I would go on to repeat this cycle often. Rack up the card, get it maxed out, I’d even get to pay them extra $$ for maxing out my credit line. It seems counter intuitive, but those bastards have it all figured out with loopholes and technicalities for financial idiots like myself. I loved seeing the statements with the “you’re maxed out, let’s charge you XX% interest for that too!”  posted there.

I used credit for exactly what the name insinuates, a line of credit I could rack up and then pay down and then rack up again in an endless cycle. I didn’t see that I could do the same thing with just saving money… I needed the immediate gratification of “I need this now, I want this meal, I want these margaritas, I deserve this!” That’s how I felt, and I also felt that saying to someone, “I can’t afford that” was admitting failure at life. This led to the majority of my credit card spending. Well that and impulse buys after 11pm on Amazon (damn you one click ordering!!)

A perfect example is my “Richard Pryor night” as Mrs. SSC puts it. My favorite comedian of all is Richard Pryor, I just get all his humor and can connect to it, and it literally makes me laugh, and feel sad, and back to happy every time I hear it, the guy is just so real and out there with his soul. Anyway, one night I was thinking, I have a few mp3 comedy skits, but what could I get on Amazon? A few clicks later, I have almost all of his recorded shows ordered, a couple of cd’s, and some autobiographies, and a book by his daughter. Well, it ended up being ~$120 of Richard Pryor, and as Mrs. SSC puts it, “Richard Pryor stuff was showing up for days on end.” That was from my allowance (see the allowances post) but still, this is a perfect example of my mentality with spending. This is great, I want this, buy. Oh shiny! I want, buy, buy! Oh shiny! repeat…..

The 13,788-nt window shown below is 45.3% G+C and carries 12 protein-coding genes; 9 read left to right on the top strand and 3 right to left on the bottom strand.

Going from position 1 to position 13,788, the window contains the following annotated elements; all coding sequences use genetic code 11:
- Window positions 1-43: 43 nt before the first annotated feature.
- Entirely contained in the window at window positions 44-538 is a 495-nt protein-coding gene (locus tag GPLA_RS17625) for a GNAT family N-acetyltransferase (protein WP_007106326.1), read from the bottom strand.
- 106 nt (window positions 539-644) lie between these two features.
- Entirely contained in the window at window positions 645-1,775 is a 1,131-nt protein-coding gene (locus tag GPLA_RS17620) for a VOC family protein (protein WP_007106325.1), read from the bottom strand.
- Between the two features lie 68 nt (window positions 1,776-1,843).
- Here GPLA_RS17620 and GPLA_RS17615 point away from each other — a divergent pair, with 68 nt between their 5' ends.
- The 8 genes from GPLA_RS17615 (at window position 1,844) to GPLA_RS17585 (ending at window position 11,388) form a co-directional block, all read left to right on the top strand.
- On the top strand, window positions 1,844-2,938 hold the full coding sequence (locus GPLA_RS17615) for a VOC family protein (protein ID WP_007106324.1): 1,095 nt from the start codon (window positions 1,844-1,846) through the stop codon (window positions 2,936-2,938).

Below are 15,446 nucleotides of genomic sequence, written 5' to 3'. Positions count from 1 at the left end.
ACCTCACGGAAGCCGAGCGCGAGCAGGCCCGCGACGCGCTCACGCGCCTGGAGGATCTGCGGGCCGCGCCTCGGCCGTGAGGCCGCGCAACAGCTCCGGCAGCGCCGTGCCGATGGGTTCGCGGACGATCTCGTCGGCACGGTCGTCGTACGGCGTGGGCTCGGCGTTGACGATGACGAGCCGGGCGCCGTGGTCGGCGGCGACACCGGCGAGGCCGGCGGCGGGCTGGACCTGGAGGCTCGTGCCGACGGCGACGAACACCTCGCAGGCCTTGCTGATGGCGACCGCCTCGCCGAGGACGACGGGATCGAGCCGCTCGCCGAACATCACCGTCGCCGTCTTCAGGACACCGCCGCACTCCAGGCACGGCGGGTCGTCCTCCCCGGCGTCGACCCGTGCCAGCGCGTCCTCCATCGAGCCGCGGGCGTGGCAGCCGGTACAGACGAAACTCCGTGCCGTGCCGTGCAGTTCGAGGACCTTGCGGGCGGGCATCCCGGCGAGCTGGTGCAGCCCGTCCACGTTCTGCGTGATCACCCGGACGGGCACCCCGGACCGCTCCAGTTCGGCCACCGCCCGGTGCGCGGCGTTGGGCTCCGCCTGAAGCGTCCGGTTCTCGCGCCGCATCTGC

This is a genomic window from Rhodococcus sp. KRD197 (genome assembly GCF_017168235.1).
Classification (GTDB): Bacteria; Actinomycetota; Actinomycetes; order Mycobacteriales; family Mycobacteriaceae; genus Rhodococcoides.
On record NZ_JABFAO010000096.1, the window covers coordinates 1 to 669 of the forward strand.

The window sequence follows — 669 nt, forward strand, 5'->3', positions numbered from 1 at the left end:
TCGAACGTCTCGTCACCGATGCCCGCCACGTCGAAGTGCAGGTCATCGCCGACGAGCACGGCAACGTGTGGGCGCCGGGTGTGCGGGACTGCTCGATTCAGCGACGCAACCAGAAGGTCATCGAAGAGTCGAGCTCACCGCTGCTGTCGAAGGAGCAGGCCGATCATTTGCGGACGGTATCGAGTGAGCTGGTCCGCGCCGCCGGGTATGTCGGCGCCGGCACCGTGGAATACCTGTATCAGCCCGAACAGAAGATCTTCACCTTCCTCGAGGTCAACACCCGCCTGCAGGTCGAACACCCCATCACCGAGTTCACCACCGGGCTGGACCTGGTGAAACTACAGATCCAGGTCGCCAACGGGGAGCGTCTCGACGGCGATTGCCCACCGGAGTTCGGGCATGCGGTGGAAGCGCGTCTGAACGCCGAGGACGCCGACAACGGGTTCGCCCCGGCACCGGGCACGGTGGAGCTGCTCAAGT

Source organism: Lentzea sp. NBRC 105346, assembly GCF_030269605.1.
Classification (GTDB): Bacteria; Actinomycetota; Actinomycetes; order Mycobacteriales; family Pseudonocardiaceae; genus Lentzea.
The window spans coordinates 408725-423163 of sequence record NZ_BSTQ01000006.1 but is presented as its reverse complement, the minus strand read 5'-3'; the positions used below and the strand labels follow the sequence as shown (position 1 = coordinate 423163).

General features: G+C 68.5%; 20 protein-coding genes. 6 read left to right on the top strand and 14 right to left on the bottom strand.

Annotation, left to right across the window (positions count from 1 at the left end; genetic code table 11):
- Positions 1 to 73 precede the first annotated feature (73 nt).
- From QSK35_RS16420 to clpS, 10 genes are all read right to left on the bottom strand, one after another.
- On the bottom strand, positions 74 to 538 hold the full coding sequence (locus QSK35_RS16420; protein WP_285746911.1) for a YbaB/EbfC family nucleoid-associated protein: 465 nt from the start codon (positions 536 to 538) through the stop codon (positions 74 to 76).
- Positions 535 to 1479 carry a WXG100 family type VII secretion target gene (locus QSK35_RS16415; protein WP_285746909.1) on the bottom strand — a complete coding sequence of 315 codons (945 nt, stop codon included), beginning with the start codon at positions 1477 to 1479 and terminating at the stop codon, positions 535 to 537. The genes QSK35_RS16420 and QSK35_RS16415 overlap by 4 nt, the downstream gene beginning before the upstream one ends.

The big point is that when I started out with credit cards I used them for  fairly mundane reasons and maybe how they’re intended? Emergencies, car break downs, unplanned contingencies, and not as often to cover a vacation, night out, etc… As you’ll read in my next installment of Bad Decisions 3: Easier credit, harder payments; I cross the line from recreational user to hard core credit card addict. Damn credit cards, damn my impulse buying*, damn my lack of discipline with the 1 week rule because I KNOW I’ll still want some Pryor after 1 week, so why delay it? Impulse buying ruled my life for a long time, and it still takes over occasionally.  Mostly, it’s in check now, and luckily, I have an allowance to reign the wild spending in, whether I like that system or not.

What are the habits you find yourself repeating? What do you do to break them? I’d love to hear about it, because as you can see, I’m still having trouble breaking mine… I’ll go into some of my methods to protect me from myself in my next post, but until then, let me know about yours.



*Damn! I just found another few albums of his comedy material and have those on their way to my house in 2 days. Yeah allowance! Looking forward to the commute getting to listen to some  “new material”!

Leave a Reply

Your email address will not be published. Required fields are marked *